Susan Abernethy shares this story of helping her husband turn a long-standing tradition of family sorghum harvesting into a small business. Since their marriage in 2004, Susan has enjoyed unraveling the stories of her husband’s sorghum legacy and has inherited a powerful adoration for the hard work it takes to yield the sweet crop.
I am Susan Abernethy, and we live in a rural community outside the small town of Maiden, N.C. Sorghum has been a part of my husband’s heritage for many years. His father, Harry Abernethy and grandfather, Olen Abernethy, did not own a mill, but had a neighbor with whom they made on “share.”
In the early 1960s my husband’s uncle, Daniel Abernethy, had a friend who helped him build a cook furnace and set up a mill. The mill that they used was a Chattanooga 13. We still cook on the original furnace.
In the early 1970s, Daniel’s friend decided he wanted his mill, so he and my husband located a mill from the local blacksmith, one of the original neighbors with whom their family made sorghum for “share.” They dug this mill out of a patch of honeysuckle. It was in disrepair. After a trip to the machine shop, the Chattanooga 12 was ready to use. Mid-1970s was the first time to press sorghum on this mill. Around 1980, Uncle Daniel began showing signs of Alzheimer’s, so my husband asked a friend to help harvest and press sorghum.
I married into the sorghum operation in 2004. We decided to make sorghum more than a hobby and began forming a small business. We knew we needed to enlarge our operation, so we purchased a Golden #36 mill, which cut our squeezing time from four hours to one and a half hours. Our cook shed has been updated since 1980 to a more workable area. A stainless pan was added in 1986.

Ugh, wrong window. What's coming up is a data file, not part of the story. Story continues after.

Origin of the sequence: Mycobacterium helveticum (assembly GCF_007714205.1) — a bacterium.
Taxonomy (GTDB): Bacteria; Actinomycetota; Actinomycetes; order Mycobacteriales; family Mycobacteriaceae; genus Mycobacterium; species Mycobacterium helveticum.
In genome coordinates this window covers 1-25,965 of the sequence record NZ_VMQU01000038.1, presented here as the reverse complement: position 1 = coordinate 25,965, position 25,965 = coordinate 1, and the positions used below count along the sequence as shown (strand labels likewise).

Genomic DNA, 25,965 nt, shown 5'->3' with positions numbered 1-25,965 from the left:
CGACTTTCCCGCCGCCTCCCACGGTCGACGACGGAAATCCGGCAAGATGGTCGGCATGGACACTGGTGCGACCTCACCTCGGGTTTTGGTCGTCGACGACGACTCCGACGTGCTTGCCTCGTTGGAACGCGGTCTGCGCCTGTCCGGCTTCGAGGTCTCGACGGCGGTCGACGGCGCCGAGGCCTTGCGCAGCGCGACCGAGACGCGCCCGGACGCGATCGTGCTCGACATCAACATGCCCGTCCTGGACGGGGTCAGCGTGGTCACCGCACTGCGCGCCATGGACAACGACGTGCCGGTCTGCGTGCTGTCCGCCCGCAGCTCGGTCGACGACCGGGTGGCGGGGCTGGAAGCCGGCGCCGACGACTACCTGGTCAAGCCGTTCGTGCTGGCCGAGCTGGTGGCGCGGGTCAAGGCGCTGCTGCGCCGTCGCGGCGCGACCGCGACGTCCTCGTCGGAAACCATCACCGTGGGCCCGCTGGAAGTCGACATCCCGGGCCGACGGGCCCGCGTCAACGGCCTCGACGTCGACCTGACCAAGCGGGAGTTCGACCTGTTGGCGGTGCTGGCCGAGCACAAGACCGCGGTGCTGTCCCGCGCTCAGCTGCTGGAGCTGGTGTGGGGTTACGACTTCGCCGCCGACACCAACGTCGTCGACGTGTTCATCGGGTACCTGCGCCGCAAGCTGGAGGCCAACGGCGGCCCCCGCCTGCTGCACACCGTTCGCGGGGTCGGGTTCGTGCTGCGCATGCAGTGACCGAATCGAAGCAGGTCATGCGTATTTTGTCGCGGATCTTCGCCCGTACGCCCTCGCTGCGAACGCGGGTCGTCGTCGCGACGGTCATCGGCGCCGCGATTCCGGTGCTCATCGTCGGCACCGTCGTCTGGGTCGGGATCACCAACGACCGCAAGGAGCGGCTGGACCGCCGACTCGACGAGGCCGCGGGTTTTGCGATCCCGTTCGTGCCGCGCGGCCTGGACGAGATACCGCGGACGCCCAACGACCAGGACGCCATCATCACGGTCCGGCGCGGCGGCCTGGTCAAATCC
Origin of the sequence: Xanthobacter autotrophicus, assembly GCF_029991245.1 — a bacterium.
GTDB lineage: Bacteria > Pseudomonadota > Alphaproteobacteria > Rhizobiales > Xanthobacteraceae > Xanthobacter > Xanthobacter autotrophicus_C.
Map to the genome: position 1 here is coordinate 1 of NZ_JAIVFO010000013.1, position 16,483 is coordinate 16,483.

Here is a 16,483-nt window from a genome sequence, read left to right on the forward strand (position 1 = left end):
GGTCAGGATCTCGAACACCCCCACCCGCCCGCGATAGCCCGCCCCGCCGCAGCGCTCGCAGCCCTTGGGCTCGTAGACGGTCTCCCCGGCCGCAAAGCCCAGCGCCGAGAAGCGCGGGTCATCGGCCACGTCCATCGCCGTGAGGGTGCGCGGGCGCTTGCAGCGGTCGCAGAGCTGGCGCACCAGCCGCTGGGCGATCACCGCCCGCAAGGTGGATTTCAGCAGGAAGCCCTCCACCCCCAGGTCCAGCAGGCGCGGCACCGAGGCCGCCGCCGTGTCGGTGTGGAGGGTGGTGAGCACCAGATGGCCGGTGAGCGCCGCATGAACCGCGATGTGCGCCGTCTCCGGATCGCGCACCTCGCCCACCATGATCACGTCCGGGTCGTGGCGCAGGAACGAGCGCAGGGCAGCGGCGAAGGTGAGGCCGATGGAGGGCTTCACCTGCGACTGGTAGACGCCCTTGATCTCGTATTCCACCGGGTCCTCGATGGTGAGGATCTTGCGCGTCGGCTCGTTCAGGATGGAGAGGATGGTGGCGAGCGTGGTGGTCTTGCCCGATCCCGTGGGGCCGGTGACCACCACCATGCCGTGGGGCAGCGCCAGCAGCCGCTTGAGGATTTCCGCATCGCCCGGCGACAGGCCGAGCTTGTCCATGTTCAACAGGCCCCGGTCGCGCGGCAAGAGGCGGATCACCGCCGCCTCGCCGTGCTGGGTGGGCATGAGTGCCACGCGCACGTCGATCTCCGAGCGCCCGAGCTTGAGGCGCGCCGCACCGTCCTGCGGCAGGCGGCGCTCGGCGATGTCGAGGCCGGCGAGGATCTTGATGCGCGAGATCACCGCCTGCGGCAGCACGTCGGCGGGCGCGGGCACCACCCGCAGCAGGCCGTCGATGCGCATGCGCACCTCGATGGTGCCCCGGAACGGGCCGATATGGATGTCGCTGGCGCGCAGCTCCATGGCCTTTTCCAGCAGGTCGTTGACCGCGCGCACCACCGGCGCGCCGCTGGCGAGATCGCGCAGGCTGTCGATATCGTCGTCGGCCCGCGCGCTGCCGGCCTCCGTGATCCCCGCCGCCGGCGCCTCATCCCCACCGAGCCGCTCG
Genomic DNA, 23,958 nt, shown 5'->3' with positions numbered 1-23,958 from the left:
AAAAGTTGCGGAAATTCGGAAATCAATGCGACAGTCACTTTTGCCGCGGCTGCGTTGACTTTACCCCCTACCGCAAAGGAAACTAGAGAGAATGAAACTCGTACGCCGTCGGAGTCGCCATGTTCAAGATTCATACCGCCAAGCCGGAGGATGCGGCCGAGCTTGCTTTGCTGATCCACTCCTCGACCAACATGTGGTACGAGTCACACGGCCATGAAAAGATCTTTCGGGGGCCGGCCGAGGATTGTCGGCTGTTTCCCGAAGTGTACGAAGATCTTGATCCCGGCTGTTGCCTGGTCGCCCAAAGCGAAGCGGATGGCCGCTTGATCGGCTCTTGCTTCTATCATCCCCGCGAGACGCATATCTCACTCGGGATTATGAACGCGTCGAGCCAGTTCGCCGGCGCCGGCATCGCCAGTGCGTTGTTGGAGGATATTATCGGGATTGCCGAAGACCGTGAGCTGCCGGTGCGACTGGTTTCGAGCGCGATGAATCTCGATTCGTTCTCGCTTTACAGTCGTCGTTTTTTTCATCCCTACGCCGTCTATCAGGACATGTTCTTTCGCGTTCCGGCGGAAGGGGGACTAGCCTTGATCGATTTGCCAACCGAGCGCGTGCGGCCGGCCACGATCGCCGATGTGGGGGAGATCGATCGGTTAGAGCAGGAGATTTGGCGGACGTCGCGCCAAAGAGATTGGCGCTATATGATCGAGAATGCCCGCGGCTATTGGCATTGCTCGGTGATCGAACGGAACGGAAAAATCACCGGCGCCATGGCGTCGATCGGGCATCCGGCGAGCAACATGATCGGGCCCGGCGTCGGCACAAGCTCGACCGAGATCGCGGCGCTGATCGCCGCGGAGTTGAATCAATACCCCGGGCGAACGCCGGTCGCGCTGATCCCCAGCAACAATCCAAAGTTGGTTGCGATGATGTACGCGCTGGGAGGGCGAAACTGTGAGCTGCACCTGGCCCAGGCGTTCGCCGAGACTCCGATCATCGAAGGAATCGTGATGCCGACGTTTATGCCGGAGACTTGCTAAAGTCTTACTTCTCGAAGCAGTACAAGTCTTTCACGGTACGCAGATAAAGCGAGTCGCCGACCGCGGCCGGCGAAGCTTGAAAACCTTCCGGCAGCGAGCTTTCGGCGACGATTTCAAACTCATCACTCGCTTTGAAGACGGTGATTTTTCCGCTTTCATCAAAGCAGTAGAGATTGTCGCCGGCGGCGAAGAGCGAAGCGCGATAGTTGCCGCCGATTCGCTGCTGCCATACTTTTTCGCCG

We have been fortunate to make sorghum every year since 1980, except for two years — one Hurricane Hugo and other circumstances the other year. My husband has owned different mills throughout the years and has acquired them from fellow makers all over the South. Each mill has a special meaning and signifies the love of the people who owned them before. He has shared these treasures with other eager sorghum makers just starting their operations.
Sorghum requires a lot of effort, and hard work. We plant our sorghum around the first of May. It is a battle to keep it clean, and when it is time to harvest in September, it takes much effort to strip and cut the cane and bring it to the mill. We squeeze our sorghum cane at night and let it settle in holding barrels, and then start our furnace early the next morning to cook. It usually takes about four to five hours to cook, constantly watching and skimming. We rely on thermometers and refractometers to help us gauge when the syrup is ready. Old-timers relied on personal experience, and watched for the syrup to make “frog eyes,” or “cat tracking.”
We are members of the National Sweet Sorghum Producers and Processors Association (NSSPPA), where we have met many kindred spirits who help each other make the best possible product we can. There is a lot of manual labor involved for the small business. It is a labor of love that either gets in your blood or is born there! When the season begins you know what is in store for you, but oddly enough, at the end of the season, you are sad it is finished.
I have really enjoyed learning to use sorghum in my cooking and learning about my family’s heritage. I have learned a lot since I have become a “sorghum-maker/farmer’s wife,” and have met some dear friends along the way. I have also learned that hard work doesn’t kill you, but it sure makes you sore! I am proud to be a part of something so unique and special, and may God bless us with many years to make a sweet product!
Photos BySusan Abernethy
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